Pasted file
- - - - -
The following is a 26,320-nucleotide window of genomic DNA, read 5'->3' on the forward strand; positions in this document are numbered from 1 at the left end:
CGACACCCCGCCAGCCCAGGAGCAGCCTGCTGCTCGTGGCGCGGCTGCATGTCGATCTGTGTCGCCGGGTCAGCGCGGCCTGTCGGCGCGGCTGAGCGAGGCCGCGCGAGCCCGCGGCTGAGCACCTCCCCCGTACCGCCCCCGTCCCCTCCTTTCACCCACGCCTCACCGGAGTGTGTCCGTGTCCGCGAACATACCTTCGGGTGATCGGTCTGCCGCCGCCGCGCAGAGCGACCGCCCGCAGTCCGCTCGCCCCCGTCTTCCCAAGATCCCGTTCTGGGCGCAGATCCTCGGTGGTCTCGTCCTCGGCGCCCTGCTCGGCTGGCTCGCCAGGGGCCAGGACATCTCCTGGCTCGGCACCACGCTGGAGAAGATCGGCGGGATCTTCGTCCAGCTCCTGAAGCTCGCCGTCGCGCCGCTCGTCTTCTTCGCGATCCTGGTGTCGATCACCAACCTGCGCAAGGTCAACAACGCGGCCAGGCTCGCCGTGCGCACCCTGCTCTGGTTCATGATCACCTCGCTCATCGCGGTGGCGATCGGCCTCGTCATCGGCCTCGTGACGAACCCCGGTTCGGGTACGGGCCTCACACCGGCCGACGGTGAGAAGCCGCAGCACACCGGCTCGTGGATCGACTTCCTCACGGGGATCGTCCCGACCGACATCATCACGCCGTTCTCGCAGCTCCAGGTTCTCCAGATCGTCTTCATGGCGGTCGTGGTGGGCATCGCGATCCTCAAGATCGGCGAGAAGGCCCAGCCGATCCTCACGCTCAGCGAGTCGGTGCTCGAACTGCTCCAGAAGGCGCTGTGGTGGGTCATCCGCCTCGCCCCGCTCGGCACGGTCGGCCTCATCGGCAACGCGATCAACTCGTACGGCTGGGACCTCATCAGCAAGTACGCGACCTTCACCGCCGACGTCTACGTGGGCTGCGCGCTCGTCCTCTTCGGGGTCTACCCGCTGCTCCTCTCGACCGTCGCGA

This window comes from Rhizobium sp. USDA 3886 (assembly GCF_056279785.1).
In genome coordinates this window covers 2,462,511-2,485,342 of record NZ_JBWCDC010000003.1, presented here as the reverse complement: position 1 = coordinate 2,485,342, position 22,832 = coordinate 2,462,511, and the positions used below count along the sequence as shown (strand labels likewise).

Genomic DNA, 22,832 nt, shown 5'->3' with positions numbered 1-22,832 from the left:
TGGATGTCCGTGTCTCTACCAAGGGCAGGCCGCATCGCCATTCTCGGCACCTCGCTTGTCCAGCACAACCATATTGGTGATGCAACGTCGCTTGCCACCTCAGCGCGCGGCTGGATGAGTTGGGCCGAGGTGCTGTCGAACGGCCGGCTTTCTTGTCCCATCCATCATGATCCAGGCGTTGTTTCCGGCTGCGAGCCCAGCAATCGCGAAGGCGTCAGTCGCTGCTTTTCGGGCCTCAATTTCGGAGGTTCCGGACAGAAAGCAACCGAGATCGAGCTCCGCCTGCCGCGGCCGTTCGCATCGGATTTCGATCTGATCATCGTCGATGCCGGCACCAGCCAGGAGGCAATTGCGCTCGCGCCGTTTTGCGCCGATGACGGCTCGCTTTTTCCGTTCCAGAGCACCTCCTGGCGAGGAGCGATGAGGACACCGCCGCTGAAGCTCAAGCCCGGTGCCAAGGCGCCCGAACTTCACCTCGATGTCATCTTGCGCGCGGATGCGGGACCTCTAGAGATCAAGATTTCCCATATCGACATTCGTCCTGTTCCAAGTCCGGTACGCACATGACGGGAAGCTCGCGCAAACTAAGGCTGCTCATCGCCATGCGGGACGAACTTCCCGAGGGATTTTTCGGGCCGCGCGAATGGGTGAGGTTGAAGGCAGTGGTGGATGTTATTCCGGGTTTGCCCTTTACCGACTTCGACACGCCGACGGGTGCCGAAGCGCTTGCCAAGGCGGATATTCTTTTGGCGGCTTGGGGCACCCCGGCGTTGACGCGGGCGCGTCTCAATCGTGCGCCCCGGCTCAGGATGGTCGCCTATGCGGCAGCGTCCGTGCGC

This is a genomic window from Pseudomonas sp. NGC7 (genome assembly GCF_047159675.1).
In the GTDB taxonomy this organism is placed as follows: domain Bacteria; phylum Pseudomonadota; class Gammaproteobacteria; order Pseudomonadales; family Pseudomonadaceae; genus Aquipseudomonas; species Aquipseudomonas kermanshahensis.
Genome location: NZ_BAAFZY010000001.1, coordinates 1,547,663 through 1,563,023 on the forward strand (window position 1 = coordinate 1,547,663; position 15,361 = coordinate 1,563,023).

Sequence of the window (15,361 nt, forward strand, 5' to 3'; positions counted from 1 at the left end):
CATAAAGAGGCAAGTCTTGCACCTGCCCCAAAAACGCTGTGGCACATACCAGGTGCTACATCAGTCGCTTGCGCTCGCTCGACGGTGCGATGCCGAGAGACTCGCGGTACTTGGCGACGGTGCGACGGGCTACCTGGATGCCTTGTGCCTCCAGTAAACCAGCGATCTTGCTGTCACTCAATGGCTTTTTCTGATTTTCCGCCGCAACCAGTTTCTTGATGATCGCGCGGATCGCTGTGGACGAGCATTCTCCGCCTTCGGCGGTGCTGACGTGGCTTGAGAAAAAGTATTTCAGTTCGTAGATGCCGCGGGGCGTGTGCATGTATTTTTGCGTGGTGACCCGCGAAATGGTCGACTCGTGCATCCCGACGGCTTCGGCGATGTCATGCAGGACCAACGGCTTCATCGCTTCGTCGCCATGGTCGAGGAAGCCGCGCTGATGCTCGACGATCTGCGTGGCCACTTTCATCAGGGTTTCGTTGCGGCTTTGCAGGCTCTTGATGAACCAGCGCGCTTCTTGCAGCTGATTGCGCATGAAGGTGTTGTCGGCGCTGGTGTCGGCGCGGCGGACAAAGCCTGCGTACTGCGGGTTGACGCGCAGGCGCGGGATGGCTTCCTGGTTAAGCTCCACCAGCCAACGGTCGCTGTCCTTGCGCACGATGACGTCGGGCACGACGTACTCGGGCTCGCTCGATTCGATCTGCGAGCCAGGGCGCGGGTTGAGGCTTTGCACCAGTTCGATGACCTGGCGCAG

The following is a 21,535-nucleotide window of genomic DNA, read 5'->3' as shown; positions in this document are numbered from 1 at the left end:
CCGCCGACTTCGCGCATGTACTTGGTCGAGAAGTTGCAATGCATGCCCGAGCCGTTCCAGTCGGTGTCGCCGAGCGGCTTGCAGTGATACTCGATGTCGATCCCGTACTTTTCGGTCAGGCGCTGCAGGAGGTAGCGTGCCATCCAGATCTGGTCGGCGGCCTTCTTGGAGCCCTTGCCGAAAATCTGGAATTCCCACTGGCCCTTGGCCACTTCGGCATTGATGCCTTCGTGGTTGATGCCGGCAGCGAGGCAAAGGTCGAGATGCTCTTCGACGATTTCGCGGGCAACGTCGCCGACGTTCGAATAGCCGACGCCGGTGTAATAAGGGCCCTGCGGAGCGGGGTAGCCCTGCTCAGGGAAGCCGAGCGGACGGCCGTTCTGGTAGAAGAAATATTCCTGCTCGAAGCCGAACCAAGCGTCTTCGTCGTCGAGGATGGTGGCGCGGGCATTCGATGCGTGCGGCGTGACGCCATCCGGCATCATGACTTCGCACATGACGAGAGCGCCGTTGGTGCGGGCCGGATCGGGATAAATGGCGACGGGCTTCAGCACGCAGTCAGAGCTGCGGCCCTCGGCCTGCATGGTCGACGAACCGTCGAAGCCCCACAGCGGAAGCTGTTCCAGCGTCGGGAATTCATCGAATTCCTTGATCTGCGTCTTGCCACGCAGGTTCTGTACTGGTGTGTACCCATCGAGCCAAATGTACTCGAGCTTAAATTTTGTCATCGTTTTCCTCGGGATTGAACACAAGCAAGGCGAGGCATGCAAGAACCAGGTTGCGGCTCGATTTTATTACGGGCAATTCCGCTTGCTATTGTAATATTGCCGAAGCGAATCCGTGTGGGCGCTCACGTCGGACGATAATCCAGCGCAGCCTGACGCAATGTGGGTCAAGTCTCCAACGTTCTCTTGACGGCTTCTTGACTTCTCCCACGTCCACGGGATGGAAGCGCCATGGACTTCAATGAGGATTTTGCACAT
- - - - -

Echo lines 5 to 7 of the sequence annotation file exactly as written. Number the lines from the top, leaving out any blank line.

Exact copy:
Genomic DNA, 22,832 nt, shown 5'->3' with positions numbered 1-22,832 from the left:
TGGATGTCCGTGTCTCTACCAAGGGCAGGCCGCATCGCCATTCTCGGCACCTCGCTTGTCCAGCACAACCATATTGGTGATGCAACGTCGCTTGCCACCTCAGCGCGCGGCTGGATGAGTTGGGCCGAGGTGCTGTCGAACGGCCGGCTTTCTTGTCCCATCCATCATGATCCAGGCGTTGTTTCCGGCTGCGAGCCCAGCAATCGCGAAGGCGTCAGTCGCTGCTTTTCGGGCCTCAATTTCGGAGGTTCCGGACAGAAAGCAACCGAGATCGAGCTCCGCCTGCCGCGGCCGTTCGCATCGGATTTCGATCTGATCATCGTCGATGCCGGCACCAGCCAGGAGGCAATTGCGCTCGCGCCGTTTTGCGCCGATGACGGCTCGCTTTTTCCGTTCCAGAGCACCTCCTGGCGAGGAGCGATGAGGACACCGCCGCTGAAGCTCAAGCCCGGTGCCAAGGCGCCCGAACTTCACCTCGATGTCATCTTGCGCGCGGATGCGGGACCTCTAGAGATCAAGATTTCCCATATCGACATTCGTCCTGTTCCAAGTCCGGTACGCACATGACGGGAAGCTCGCGCAAACTAAGGCTGCTCATCGCCATGCGGGACGAACTTCCCGAGGGATTTTTCGGGCCGCGCGAATGGGTGAGGTTGAAGGCAGTGGTGGATGTTATTCCGGGTTTGCCCTTTACCGACTTCGACACGCCGACGGGTGCCGAAGCGCTTGCCAAGGCGGATATTCTTTTGGCGGCTTGGGGCACCCCGGCGTTGACGCGGGCGCGTCTCAATCGTGCGCCCCGGCTCAGGATGGTCGCCTATGCGGCAGCGTCCGTGCGC

This is a genomic window from Pseudomonas sp. NGC7 (genome assembly GCF_047159675.1).